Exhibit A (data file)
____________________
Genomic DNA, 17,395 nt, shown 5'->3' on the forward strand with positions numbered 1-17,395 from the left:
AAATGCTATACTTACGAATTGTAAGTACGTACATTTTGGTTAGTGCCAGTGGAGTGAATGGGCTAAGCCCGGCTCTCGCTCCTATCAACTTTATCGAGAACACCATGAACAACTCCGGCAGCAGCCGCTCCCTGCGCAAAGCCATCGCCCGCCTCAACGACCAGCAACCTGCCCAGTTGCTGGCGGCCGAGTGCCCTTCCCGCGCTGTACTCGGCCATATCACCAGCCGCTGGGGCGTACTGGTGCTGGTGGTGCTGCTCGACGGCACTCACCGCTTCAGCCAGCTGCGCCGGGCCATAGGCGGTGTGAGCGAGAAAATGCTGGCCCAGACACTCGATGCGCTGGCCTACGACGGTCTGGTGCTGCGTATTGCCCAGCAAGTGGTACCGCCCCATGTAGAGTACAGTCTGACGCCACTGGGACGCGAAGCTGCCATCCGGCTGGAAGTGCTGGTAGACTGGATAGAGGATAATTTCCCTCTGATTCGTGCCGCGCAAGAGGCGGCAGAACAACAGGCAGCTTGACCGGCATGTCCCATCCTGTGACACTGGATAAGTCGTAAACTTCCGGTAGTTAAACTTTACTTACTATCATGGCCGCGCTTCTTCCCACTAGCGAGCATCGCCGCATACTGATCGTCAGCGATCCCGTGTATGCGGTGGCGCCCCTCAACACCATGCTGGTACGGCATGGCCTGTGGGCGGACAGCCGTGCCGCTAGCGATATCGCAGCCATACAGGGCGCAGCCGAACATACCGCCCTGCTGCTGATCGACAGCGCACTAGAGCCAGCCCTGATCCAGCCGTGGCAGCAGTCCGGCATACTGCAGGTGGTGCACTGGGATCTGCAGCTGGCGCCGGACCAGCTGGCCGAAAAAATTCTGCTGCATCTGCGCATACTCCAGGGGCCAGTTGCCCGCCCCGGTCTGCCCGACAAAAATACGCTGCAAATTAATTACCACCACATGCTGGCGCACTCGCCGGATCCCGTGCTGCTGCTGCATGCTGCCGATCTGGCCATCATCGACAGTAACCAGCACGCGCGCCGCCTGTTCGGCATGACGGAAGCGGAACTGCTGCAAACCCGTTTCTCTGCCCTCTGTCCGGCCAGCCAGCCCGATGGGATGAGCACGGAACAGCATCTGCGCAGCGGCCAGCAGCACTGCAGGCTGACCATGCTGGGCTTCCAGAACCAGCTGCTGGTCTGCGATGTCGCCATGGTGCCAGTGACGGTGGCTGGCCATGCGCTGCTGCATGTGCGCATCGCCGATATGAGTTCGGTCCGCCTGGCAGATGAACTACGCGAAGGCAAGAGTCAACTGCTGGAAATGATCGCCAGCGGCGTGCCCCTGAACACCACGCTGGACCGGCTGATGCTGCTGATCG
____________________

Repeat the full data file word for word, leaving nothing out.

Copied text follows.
Genomic DNA, 17,395 nt, shown 5'->3' on the forward strand with positions numbered 1-17,395 from the left:
AAATGCTATACTTACGAATTGTAAGTACGTACATTTTGGTTAGTGCCAGTGGAGTGAATGGGCTAAGCCCGGCTCTCGCTCCTATCAACTTTATCGAGAACACCATGAACAACTCCGGCAGCAGCCGCTCCCTGCGCAAAGCCATCGCCCGCCTCAACGACCAGCAACCTGCCCAGTTGCTGGCGGCCGAGTGCCCTTCCCGCGCTGTACTCGGCCATATCACCAGCCGCTGGGGCGTACTGGTGCTGGTGGTGCTGCTCGACGGCACTCACCGCTTCAGCCAGCTGCGCCGGGCCATAGGCGGTGTGAGCGAGAAAATGCTGGCCCAGACACTCGATGCGCTGGCCTACGACGGTCTGGTGCTGCGTATTGCCCAGCAAGTGGTACCGCCCCATGTAGAGTACAGTCTGACGCCACTGGGACGCGAAGCTGCCATCCGGCTGGAAGTGCTGGTAGACTGGATAGAGGATAATTTCCCTCTGATTCGTGCCGCGCAAGAGGCGGCAGAACAACAGGCAGCTTGACCGGCATGTCCCATCCTGTGACACTGGATAAGTCGTAAACTTCCGGTAGTTAAACTTTACTTACTATCATGGCCGCGCTTCTTCCCACTAGCGAGCATCGCCGCATACTGATCGTCAGCGATCCCGTGTATGCGGTGGCGCCCCTCAACACCATGCTGGTACGGCATGGCCTGTGGGCGGACAGCCGTGCCGCTAGCGATATCGCAGCCATACAGGGCGCAGCCGAACATACCGCCCTGCTGCTGATCGACAGCGCACTAGAGCCAGCCCTGATCCAGCCGTGGCAGCAGTCCGGCATACTGCAGGTGGTGCACTGGGATCTGCAGCTGGCGCCGGACCAGCTGGCCGAAAAAATTCTGCTGCATCTGCGCATACTCCAGGGGCCAGTTGCCCGCCCCGGTCTGCCCGACAAAAATACGCTGCAAATTAATTACCACCACATGCTGGCGCACTCGCCGGATCCCGTGCTGCTGCTGCATGCTGCCGATCTGGCCATCATCGACAGTAACCAGCACGCGCGCCGCCTGTTCGGCATGACGGAAGCGGAACTGCTGCAAACCCGTTTCTCTGCCCTCTGTCCGGCCAGCCAGCCCGATGGGATGAGCACGGAACAGCATCTGCGCAGCGGCCAGCAGCACTGCAGGCTGACCATGCTGGGCTTCCAGAACCAGCTGCTGGTCTGCGATGTCGCCATGGTGCCAGTGACGGTGGCTGGCCATGCGCTGCTGCATGTGCGCATCGCCGATATGAGTTCGGTCCGCCTGGCAGATGAACTACGCGAAGGCAAGAGTCAACTGCTGGAAATGATCGCCAGCGGCGTGCCCCTGAACACCACGCTGGACCGGCTGATGCTGCTGATCG